In particular, in accordance with an embodiment of the invention, an austenitic TRIP steel is provided consisting essentially of, in weight %, 0.14 to 0.18% Al, 2.8 to 3.2% Ti, 23.5 to 23.8% Ni, 3.8 to 4.2% Cr, 1.1 to 1.3% Mo, 0.29 to 0.31% V, 0.01 to 0.015% B (100 to 150 ppm B), 0.01 to 0.02% C, 0.1% maximum Mn, 0.1% maximum Si, 0.01% maximum Cu, 0.01% maximum P, 0.004% maximum S, and balance Fe and incidental impurities, which typically can include N and O. The austenitic TRIP steel can be subjected to a solutioning temperature and time of 950° C. for 1 hr, cooling by oil quench to room temperature followed by an aging (precipitation) heat treatment at 750 degrees C. for 10 hours to obtain peak hardness, although practice of the invention is not limited to these heat treament parameters. The austenitic TRIP steel exhibits a relatively high uniaxial tension Ms.sup.σ temperature after aging to the desired strength. This ensures high ductility in tension and shear (particularly under high strain-rate adiabatic blast conditions) under ambient temperature conditions to achieve unique mechanical performance. For purposes of illustration and not limitation, the uniaxial tension Ms.sup.σ temperature after aging to the desired strength can be within 20 degrees C. of ambient or room temperature, such as an Ms.sup.σ of about 5 degrees C. to about 40 degrees C. The steel in accordance with the invention demonstrates that enhanced ductility under high strain-rate adiabatic conditions can be achieved.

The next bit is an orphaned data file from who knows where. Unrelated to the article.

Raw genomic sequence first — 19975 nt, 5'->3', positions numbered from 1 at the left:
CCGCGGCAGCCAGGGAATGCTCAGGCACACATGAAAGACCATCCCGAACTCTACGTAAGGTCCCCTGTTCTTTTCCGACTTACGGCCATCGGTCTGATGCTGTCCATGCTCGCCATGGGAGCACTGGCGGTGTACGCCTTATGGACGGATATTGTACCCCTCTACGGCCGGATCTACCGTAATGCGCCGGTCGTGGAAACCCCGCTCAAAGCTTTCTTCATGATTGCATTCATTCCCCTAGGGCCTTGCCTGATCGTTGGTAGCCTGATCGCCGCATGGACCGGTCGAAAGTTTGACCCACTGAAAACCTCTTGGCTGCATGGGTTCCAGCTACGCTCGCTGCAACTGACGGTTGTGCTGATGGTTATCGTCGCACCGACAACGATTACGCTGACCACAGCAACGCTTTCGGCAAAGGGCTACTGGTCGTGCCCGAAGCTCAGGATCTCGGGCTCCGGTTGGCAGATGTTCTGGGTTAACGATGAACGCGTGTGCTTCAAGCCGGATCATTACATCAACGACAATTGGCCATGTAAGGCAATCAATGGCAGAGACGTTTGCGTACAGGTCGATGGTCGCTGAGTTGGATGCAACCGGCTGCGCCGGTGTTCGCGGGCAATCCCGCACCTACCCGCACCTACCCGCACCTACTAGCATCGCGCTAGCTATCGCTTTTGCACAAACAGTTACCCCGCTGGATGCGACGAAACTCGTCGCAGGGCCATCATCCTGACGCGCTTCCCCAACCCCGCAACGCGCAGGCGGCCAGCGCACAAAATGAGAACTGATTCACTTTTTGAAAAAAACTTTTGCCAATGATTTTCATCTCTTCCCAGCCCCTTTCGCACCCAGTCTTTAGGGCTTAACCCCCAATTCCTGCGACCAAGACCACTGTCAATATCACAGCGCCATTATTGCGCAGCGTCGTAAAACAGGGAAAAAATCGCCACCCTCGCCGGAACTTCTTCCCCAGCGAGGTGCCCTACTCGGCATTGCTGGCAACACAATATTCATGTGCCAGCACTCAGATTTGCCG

FIG. 1 shows the nominal composition (desired and measured) for alloy BA120 which is a non-stainless austenitic steel optimized for adequate blast protection by having high strength and high ductility in accordance with an illustrative embodiment of the invention. For alloy BA120, the calculated values of gamma prime phase fraction at equilibrium at 750 degrees C. and their ASP values for critical transformation of 5 degrees C. for tensile ductility are 0.083 gamma prime mole fraction, calculated ASP of -507 J/mol and desired ASP of -508 J/mol.
An even more refined calculated desired nominal composition for alloy BA120 consists essentially of, in weight %, 0.163% Al, 3.029% Ti, 23.542% Ni, 3.986% Cr, 1.245% Mo, 0.319% V, 0.0125% B, 0.01% C, and balance Fe and incidental impurities.
Evaluation of the alloy BA120 confirmed the simultaneous improvement in uniform ductility under tensile and shear loading in this austenitic TRIP steel. In particular, the alloy BA120 was melted and forged and specimens of the alloy were used for mechanical tests as well as being subjected to microscopic and surface analysis techniques. A 300 pound heat of 8'' diameter ingots was prepared by multiple melting techniques using vacuum induction melting (VIM) of raw virgin materials followed by vacuum arc remelting (VAR), with strict control over composition. The ingots were homegenized at 1190 degrees C. (2175 degrees F.) for 24 hours. The temperatures were held within plus or minus 1 hour followed by air cooling. Break down forging was conducted at temperatures below 1093 degrees C. (2000 degrees F.). Forging at the homogenization temperature is allowed but additional heating was done at a maximum temperature of 1093 degrees C. (2000 degrees F.). Forging of sizes smaller than 4.5 inch by 4.5 inch square (114 mm×114 mm square) was conducted at temperatures below 1038 degrees C. (1900 degrees F.). No forging was allowed below 927 degrees C. (1700 degrees F.).